OAG Coronavirus Update - Week Thirty-Three Summer Continues to Slip Away

There is an autumnal feel to the weather in Northern Europe at the moment and the leaves are already falling, although perhaps not quite as quickly as global capacity has over the last week. At some 58.4 million scheduled seats planned this week a further half a million seats have been dropped week on week as the industry sets itself for perhaps the most telling six-week period in the Covid-19 recovery phase.

With the possibility of increasing travel lockdowns, airlines seeking rights issues, airline CEO’s returning to investors for “fireside chats”, Government support programmes expiring, winter 2021/21 slot usage issues and of course nervous consumer demand the next six-weeks will probably shape the next twelve months capacity plans for many airlines. The early indications are not looking good, are they?

One week ago, the planned capacity for this week was standing at some 59 million seats; some 600,000 have removed by airlines in the last seven days. Next week’s forward-looking capacity stands at 59.2 million and the following week currently has some 62 million seats; airlines are still clearly adjusting schedules at short notice and will continue to make such short notice changes for quite some time. The viscous circle of travellers booking flights that are subsequently cancelled at short notice will I suspect run through the whole winter season.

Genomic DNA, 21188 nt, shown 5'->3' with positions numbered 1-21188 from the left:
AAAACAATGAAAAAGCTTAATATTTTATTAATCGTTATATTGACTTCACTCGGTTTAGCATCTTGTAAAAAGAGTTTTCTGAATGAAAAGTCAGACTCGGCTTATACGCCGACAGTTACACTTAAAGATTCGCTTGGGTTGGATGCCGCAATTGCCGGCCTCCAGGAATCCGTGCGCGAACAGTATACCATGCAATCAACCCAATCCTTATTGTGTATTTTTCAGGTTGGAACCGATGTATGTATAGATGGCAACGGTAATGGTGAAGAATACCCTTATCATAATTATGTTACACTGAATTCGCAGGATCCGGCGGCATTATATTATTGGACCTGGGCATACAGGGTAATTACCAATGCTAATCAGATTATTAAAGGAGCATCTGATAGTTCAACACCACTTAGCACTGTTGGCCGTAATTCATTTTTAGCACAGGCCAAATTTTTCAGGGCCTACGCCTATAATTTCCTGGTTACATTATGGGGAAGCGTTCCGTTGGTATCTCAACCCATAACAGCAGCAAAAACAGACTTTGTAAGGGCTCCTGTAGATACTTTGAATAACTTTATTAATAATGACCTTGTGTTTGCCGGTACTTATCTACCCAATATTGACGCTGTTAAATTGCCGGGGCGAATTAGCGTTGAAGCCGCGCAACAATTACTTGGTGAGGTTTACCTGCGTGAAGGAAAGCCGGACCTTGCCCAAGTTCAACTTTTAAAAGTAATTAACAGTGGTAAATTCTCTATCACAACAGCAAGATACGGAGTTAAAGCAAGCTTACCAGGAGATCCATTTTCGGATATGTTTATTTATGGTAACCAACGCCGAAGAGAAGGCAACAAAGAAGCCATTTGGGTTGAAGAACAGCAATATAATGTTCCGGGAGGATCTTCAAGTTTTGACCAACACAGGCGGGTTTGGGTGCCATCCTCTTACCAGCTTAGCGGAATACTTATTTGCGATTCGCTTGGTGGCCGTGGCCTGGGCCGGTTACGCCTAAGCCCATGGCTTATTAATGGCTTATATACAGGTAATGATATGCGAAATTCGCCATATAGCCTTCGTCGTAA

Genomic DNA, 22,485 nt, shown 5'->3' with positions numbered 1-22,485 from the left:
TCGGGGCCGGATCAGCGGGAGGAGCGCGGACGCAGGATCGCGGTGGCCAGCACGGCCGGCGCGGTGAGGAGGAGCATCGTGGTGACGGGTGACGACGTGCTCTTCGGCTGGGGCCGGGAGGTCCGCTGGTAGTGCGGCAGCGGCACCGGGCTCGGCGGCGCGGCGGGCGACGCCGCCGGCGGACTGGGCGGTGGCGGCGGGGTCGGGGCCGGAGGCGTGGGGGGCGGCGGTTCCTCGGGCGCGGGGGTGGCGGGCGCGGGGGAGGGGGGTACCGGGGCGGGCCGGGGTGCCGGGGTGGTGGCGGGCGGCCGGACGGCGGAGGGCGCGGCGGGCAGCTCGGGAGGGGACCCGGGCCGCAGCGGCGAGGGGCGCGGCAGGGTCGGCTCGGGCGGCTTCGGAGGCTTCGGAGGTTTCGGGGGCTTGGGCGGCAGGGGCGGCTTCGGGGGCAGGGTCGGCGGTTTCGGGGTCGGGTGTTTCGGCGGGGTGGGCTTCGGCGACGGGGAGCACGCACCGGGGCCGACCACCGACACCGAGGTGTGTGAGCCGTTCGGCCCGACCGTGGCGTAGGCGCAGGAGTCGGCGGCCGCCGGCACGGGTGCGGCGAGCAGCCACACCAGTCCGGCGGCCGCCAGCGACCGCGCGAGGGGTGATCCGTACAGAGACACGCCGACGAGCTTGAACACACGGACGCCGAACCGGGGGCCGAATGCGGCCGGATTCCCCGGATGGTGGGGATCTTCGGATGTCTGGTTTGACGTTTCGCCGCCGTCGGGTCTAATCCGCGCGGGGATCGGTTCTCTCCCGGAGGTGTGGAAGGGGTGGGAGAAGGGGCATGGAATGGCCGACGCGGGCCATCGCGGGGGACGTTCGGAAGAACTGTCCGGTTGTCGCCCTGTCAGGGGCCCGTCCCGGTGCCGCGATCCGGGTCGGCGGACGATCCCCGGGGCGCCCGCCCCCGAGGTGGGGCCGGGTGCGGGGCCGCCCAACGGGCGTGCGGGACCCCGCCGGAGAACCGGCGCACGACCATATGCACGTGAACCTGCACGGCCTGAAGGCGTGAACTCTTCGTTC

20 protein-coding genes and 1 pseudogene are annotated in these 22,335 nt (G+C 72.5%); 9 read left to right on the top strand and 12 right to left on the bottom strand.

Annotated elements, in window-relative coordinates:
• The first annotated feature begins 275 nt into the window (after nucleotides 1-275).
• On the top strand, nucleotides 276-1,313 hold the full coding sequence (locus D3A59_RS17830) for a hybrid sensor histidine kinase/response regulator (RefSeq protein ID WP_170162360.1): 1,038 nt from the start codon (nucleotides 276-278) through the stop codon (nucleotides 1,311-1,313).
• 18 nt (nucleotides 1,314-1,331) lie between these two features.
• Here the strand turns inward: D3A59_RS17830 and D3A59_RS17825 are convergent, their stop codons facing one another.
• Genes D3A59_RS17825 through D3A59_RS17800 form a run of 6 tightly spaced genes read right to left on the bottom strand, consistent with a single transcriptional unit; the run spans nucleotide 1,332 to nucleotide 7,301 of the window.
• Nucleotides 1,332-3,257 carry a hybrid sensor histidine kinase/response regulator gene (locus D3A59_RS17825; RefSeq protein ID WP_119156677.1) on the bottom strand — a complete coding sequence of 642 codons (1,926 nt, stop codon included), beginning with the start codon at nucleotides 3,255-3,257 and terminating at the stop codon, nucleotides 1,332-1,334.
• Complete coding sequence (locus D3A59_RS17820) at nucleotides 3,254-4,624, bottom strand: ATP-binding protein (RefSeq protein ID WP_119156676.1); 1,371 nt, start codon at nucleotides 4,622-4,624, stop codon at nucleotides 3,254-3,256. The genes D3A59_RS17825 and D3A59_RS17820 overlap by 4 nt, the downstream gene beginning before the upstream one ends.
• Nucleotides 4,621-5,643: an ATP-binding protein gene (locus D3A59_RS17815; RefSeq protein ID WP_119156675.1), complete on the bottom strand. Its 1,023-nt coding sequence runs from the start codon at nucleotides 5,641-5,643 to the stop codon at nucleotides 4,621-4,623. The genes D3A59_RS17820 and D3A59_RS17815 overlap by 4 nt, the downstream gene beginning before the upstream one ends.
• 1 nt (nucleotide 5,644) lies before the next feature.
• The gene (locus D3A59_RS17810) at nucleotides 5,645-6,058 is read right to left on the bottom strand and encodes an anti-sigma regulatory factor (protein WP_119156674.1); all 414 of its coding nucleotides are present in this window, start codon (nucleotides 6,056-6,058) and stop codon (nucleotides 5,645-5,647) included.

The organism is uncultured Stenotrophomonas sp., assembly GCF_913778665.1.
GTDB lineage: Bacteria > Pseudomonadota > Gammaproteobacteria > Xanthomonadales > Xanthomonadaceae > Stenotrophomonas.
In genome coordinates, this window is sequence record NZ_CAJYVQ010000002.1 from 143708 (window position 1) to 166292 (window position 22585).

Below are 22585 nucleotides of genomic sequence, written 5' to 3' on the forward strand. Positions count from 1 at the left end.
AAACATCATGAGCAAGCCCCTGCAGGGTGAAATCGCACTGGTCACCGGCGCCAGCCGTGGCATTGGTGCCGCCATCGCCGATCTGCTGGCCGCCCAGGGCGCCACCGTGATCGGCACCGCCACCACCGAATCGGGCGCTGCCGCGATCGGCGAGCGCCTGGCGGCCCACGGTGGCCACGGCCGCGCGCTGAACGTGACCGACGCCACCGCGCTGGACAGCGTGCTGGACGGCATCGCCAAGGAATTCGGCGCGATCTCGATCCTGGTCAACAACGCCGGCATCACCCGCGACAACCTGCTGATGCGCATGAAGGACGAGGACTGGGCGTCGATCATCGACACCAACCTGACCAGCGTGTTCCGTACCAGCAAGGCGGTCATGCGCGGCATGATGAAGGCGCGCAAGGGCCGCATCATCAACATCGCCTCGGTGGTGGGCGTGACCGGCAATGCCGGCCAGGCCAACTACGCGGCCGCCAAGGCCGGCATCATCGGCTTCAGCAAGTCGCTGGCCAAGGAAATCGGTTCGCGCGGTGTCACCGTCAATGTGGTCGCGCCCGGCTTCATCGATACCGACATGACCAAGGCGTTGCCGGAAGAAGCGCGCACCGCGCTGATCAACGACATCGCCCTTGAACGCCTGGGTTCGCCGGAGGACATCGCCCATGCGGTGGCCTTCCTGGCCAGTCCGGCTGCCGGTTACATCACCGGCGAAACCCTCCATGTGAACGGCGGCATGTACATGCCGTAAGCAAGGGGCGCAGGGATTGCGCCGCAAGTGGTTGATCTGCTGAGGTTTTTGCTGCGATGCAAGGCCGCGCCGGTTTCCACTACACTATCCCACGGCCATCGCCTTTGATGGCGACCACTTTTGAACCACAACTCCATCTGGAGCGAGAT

Chart 1 – Scheduled Airline Capacity by Week Compared to Schedules Filed on 20th January 2020 & Previous Year



Source: OAG

The three largest regional markets in the world account for some 72% of all capacity; all three markets report reductions in week on week capacity for a range of reasons. In North East Asia capacity cuts in China and Japan have dragged back overall capacity; in Europe major low-cost carriers have responded to changing quarantine requirements whilst in North America airlines are locking down to avoid Hurricane CARES less that could hit at the end of September.

On a positive note (perhaps) Lower South America is reporting a 52% increase in weekly capacity although that does come with a very strong cautionary note that whilst many of the major airlines have scheduled to recommence services the probability of all of the planned capacity operating remains very small. More realistically Lower South American capacity will probably shake down close to last weeks capacity of around 900,000 scheduled seats.

Table 1 – Scheduled Airline Capacity by Region, 20th Jan – 6th September 2020 by Region


Source: OAG

Six of the top ten country markets saw capacity reductions week on week. Just under 450,000 seats were dropped by airlines in the United State and 240,000 in China; of course, China was expected to be the single largest aviation market by 2023/24 so I guess they are ahead of where they expected to be; but for all the wrong reasons. Given how dramatic this winter’s potential capacity cuts could be in the US domestic market without an extension of the CARES Act then China could stretch even further ahead by March of next year.